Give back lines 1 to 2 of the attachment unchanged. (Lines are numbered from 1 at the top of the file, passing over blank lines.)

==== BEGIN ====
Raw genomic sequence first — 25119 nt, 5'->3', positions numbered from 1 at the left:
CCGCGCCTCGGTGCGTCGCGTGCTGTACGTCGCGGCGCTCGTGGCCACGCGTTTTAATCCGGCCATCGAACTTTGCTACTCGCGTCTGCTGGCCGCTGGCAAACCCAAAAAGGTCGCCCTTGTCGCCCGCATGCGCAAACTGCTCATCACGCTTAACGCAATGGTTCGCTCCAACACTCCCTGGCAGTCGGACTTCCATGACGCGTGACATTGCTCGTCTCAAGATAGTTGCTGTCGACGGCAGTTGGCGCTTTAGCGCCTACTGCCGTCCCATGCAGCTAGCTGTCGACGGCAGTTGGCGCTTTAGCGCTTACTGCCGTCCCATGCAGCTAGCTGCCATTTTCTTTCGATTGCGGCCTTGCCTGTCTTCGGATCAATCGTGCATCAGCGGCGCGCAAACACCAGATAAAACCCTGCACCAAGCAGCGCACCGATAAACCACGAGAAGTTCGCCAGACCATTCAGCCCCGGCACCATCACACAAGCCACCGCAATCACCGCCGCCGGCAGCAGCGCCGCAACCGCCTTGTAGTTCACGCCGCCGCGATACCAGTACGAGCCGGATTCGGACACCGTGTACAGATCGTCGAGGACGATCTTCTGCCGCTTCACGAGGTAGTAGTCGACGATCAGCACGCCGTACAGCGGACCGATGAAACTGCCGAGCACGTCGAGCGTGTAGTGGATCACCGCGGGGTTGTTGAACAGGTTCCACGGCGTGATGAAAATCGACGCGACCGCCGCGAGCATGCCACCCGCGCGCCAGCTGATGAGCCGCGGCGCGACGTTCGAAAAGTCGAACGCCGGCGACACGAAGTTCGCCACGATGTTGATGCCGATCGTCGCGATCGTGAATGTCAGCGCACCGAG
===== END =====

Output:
Raw genomic sequence first — 25119 nt, 5'->3', positions numbered from 1 at the left:
CCGCGCCTCGGTGCGTCGCGTGCTGTACGTCGCGGCGCTCGTGGCCACGCGTTTTAATCCGGCCATCGAACTTTGCTACTCGCGTCTGCTGGCCGCTGGCAAACCCAAAAAGGTCGCCCTTGTCGCCCGCATGCGCAAACTGCTCATCACGCTTAACGCAATGGTTCGCTCCAACACTCCCTGGCAGTCGGACTTCCATGACGCGTGACATTGCTCGTCTCAAGATAGTTGCTGTCGACGGCAGTTGGCGCTTTAGCGCCTACTGCCGTCCCATGCAGCTAGCTGTCGACGGCAGTTGGCGCTTTAGCGCTTACTGCCGTCCCATGCAGCTAGCTGCCATTTTCTTTCGATTGCGGCCTTGCCTGTCTTCGGATCAATCGTGCATCAGCGGCGCGCAAACACCAGATAAAACCCTGCACCAAGCAGCGCACCGATAAACCACGAGAAGTTCGCCAGACCATTCAGCCCCGGCACCATCACACAAGCCACCGCAATCACCGCCGCCGGCAGCAGCGCCGCAACCGCCTTGTAGTTCACGCCGCCGCGATACCAGTACGAGCCGGATTCGGACACCGTGTACAGATCGTCGAGGACGATCTTCTGCCGCTTCACGAGGTAGTAGTCGACGATCAGCACGCCGTACAGCGGACCGATGAAACTGCCGAGCACGTCGAGCGTGTAGTGGATCACCGCGGGGTTGTTGAACAGGTTCCACGGCGTGATGAAAATCGACGCGACCGCCGCGAGCATGCCACCCGCGCGCCAGCTGATGAGCCGCGGCGCGACGTTCGAAAAGTCGAACGCCGGCGACACGAAGTTCGCCACGATGTTGATGCCGATCGTCGCGATCGTGAATGTCAGCGCACCGAG